The administration of President Alejandro Giammattei presented a tale of two faces when it came to acting on corruption. It was all smiles for US Vice President Kamala Harris when she visited Guatemala in June, and the fight against corruption was high on her agenda. But with his own government linked to alleged graft, Giammattei stayed on the sidelines. Meanwhile, his attorney general dismantled the last vestiges of the country’s anti-impunity unit, and political elites undermined the country’s top courts.
In one of the more egregious attacks on the justice system, heralded anti-graft prosecutor Juan Francisco Sandoval was dismissed by Attorney General Consuelo Porras at the end of July. Sandoval is currently exiled in the United States after a court issued a warrant for his arrest for alleged breach of duties and obstruction of justice.
But Sandoval has not gone quietly. Since his dismissal, he has claimed that Porras, his former boss, obstructed investigations, especially those concerning the president’s inner circle and allegations the president received a bribe from Russian nationals connected to a mining company seeking to operate in a Guatemalan port. Documents published in August by the newspaper elPeriódico appeared to corroborate Sandoval’s account. A memo sent by Porras’ office told his investigators with the Special Prosecutor’s Office Against Impunity (Fiscalía Especial contra la Impunidad – FECI) to act “respectfully and cordially” when dealing with presidential matters.
Following his dismissal, the former FECI head told InSight Crime that there are “solid elements” to suggest that Giammattei pressured Attorney General Porras to fire him.
Other investigators who worked with Sandoval on high-profile graft probes have had charges brought against them by the Attorney General’s Office. In May, authorities arrestedtwo investigators on charges related to a case involving allegedly forged official documents. One of the investigators helped build a landmark corruption case against Guatemala’s jailed former president, Otto Pérez Molina, while the other is a key witness in that case.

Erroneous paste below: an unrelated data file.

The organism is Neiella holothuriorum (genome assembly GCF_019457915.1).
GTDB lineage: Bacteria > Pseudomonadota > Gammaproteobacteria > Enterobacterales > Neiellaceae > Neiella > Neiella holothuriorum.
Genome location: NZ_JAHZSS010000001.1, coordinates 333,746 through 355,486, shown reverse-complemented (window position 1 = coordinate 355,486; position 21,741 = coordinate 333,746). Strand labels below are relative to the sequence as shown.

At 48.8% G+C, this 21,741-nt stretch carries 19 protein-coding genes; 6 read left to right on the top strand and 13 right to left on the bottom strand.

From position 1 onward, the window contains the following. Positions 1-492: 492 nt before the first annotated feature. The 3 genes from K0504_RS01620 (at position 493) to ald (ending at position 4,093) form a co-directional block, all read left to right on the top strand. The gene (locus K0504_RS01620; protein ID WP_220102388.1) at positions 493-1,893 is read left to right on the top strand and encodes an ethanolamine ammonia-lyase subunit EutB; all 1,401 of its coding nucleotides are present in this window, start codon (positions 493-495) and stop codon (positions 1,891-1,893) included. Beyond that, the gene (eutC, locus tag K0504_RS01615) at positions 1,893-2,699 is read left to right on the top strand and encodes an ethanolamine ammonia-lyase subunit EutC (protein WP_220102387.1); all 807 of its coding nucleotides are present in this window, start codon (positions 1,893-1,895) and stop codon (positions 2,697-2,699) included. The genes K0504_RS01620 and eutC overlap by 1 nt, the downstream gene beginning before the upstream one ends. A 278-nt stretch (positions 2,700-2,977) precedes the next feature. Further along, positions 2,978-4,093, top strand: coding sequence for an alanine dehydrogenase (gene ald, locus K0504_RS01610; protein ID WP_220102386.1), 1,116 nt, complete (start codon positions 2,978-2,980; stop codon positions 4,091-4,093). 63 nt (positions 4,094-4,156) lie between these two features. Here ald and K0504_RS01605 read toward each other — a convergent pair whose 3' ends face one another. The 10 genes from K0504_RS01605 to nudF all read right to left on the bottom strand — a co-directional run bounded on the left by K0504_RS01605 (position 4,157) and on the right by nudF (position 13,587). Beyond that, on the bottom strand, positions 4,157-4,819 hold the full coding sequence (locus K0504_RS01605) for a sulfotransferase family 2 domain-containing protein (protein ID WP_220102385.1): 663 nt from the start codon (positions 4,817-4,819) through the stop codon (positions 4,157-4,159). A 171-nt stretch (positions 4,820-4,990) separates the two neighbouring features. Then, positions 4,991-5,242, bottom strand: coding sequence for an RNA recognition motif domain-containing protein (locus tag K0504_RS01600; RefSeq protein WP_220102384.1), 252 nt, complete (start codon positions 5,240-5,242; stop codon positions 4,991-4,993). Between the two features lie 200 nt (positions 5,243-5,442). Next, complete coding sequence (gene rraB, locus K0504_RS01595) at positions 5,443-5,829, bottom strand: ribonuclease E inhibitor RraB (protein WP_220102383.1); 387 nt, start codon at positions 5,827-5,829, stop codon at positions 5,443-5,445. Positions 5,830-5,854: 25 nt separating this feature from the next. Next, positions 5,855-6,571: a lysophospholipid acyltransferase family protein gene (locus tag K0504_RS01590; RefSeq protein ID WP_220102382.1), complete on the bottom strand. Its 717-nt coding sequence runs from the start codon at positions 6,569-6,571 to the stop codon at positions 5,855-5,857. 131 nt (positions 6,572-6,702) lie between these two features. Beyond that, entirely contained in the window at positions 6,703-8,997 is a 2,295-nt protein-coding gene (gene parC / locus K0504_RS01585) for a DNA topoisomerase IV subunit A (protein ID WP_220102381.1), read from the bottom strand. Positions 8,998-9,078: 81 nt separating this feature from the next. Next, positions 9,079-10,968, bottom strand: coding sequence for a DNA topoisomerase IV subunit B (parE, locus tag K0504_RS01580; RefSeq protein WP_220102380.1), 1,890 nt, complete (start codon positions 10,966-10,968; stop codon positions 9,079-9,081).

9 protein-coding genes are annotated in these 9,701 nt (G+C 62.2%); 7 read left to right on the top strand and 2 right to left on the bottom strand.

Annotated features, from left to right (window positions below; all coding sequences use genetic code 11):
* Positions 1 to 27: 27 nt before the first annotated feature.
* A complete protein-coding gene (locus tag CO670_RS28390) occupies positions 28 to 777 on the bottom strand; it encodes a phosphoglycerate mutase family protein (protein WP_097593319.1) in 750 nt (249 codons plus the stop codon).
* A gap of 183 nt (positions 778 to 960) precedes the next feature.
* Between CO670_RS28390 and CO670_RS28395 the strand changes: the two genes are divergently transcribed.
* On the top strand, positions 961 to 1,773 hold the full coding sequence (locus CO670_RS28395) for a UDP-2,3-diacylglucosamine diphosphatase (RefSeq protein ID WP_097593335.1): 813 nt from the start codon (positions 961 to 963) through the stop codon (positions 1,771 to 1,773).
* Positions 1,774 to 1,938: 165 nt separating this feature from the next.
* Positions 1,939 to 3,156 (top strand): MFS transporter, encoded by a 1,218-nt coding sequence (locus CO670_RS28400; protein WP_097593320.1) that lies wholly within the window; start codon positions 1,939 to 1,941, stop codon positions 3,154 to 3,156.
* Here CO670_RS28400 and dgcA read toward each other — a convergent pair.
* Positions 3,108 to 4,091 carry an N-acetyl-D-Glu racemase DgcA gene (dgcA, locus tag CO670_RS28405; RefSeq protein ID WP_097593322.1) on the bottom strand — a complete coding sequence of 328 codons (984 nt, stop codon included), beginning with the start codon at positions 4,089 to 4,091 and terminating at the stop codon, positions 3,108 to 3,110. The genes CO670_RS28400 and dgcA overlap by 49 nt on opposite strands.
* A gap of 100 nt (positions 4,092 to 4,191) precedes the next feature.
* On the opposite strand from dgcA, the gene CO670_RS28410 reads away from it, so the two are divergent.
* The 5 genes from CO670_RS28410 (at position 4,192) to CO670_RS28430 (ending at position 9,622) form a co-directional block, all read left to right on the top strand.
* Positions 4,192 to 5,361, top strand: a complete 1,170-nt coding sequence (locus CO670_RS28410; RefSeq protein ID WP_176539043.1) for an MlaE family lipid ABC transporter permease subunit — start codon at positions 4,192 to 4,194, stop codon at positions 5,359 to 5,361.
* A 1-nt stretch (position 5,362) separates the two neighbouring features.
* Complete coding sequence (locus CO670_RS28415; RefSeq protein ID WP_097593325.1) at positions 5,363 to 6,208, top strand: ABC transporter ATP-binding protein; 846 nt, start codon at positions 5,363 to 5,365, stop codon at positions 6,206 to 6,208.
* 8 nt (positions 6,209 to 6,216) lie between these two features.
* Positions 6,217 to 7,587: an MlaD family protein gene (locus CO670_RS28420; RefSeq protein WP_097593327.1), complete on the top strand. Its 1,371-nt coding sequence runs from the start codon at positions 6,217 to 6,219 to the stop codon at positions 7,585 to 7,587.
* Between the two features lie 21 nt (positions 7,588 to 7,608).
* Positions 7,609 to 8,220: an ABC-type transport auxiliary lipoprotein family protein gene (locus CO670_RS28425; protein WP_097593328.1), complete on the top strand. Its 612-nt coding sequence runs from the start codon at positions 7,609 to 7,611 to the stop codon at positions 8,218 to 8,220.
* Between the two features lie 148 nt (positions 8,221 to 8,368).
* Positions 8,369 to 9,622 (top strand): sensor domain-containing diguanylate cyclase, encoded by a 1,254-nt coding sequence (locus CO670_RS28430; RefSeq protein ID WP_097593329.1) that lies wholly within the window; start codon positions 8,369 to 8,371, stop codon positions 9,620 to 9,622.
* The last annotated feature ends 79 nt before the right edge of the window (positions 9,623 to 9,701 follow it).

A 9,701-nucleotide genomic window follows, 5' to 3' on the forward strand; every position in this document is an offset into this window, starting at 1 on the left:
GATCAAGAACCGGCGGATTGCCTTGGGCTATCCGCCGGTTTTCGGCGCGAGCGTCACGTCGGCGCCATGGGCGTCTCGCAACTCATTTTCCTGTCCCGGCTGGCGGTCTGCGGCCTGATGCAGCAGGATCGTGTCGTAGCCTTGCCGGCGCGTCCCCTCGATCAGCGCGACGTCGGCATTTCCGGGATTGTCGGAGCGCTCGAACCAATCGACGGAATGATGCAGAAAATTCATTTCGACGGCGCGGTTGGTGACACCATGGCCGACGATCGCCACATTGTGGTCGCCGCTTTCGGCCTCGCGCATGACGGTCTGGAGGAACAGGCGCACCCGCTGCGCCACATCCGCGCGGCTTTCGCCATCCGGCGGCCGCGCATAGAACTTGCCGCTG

The US response to Guatemala’s actions has centered on sanctioning current and former officials linked to corruption. But with the bulk of sanctions focused on influence-peddling networks targeting the country’s high courts, a host of current ministers and sitting top-level officials have emerged unscathed.
Sandoval’s firing caused the US State Department to say it was pausing some aid and halting cooperation with the Attorney General’s Office. It’s not clear whether that continues to be the case. In recent months, Guatemala has tried to reset the table, reiterating its willingness to work with the United States on anti-corruption efforts.
Honduras Says Goodbye to JOH, Hello to Xiomara
There is no love lost between Washington and outgoing President Juan Orlando Hernández, whom US prosecutors have repeatedly accused of being involved in drug trafficking and corruption.
In September, Hernández addressed the allegations in a bizarre speech to the UN General Assembly. He said that he hoped that US authorities would not reward perjury – a reference to the parade of witnesses in US drug trials that claimed the president took bribes to protect traffickers and aided his brother’s cocaine smuggling ring. Hernández also warned US prosecutors that by placing faith in the testimony of traffickers, they were putting at risk Honduras’ anti-narcotics cooperation with the United States.
Prosecutors – usually loath to name sitting presidents in criminal cases – have left no room for doubt that they trust the witnesses. The Honduran president was named 58 times in a sentencing document filed in the case of his brother – Anthony, or Tony, as he is more commonly known – who was convicted of drug charges in 2019. President Hernández “played a leadership role in a violent, state-sponsored drug trafficking conspiracy,” prosecutors alleged in that case.